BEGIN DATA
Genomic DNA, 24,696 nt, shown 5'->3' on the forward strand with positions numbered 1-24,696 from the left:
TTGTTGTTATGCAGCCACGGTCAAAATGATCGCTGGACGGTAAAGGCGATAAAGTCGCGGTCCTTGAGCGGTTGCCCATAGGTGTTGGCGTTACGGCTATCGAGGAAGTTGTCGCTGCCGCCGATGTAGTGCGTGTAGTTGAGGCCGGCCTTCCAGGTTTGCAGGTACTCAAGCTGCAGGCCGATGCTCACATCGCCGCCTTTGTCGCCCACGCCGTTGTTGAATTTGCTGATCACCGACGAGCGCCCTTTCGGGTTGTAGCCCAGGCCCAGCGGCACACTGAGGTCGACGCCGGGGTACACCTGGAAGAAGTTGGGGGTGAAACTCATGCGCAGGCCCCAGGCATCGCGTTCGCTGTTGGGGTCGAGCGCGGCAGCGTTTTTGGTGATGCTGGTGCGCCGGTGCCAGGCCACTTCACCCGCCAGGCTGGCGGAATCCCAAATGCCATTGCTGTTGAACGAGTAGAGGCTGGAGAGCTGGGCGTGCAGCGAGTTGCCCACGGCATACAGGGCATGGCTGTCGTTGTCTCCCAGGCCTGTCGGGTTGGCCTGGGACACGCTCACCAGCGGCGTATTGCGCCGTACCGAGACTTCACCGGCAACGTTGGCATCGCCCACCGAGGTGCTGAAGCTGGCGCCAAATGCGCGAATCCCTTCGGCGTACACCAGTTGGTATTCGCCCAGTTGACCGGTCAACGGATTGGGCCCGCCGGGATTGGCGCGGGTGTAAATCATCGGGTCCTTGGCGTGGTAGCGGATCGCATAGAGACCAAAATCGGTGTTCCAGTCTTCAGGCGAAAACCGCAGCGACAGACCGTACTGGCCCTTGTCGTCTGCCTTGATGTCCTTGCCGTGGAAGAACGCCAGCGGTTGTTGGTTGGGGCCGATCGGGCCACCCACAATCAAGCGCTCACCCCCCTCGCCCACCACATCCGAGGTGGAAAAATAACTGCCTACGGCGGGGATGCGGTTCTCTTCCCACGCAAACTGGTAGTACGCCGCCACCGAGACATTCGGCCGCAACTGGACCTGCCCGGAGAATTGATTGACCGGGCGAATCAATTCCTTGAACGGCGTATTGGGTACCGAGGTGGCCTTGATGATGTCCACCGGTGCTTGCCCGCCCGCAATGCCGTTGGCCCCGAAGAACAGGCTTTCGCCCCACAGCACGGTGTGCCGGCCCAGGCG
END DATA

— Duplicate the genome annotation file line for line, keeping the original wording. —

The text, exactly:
Genomic DNA, 24,696 nt, shown 5'->3' on the forward strand with positions numbered 1-24,696 from the left:
TTGTTGTTATGCAGCCACGGTCAAAATGATCGCTGGACGGTAAAGGCGATAAAGTCGCGGTCCTTGAGCGGTTGCCCATAGGTGTTGGCGTTACGGCTATCGAGGAAGTTGTCGCTGCCGCCGATGTAGTGCGTGTAGTTGAGGCCGGCCTTCCAGGTTTGCAGGTACTCAAGCTGCAGGCCGATGCTCACATCGCCGCCTTTGTCGCCCACGCCGTTGTTGAATTTGCTGATCACCGACGAGCGCCCTTTCGGGTTGTAGCCCAGGCCCAGCGGCACACTGAGGTCGACGCCGGGGTACACCTGGAAGAAGTTGGGGGTGAAACTCATGCGCAGGCCCCAGGCATCGCGTTCGCTGTTGGGGTCGAGCGCGGCAGCGTTTTTGGTGATGCTGGTGCGCCGGTGCCAGGCCACTTCACCCGCCAGGCTGGCGGAATCCCAAATGCCATTGCTGTTGAACGAGTAGAGGCTGGAGAGCTGGGCGTGCAGCGAGTTGCCCACGGCATACAGGGCATGGCTGTCGTTGTCTCCCAGGCCTGTCGGGTTGGCCTGGGACACGCTCACCAGCGGCGTATTGCGCCGTACCGAGACTTCACCGGCAACGTTGGCATCGCCCACCGAGGTGCTGAAGCTGGCGCCAAATGCGCGAATCCCTTCGGCGTACACCAGTTGGTATTCGCCCAGTTGACCGGTCAACGGATTGGGCCCGCCGGGATTGGCGCGGGTGTAAATCATCGGGTCCTTGGCGTGGTAGCGGATCGCATAGAGACCAAAATCGGTGTTCCAGTCTTCAGGCGAAAACCGCAGCGACAGACCGTACTGGCCCTTGTCGTCTGCCTTGATGTCCTTGCCGTGGAAGAACGCCAGCGGTTGTTGGTTGGGGCCGATCGGGCCACCCACAATCAAGCGCTCACCCCCCTCGCCCACCACATCCGAGGTGGAAAAATAACTGCCTACGGCGGGGATGCGGTTCTCTTCCCACGCAAACTGGTAGTACGCCGCCACCGAGACATTCGGCCGCAACTGGACCTGCCCGGAGAATTGATTGACCGGGCGAATCAATTCCTTGAACGGCGTATTGGGTACCGAGGTGGCCTTGATGATGTCCACCGGTGCTTGCCCGCCCGCAATGCCGTTGGCCCCGAAGAACAGGCTTTCGCCCCACAGCACGGTGTGCCGGCCCAGGCG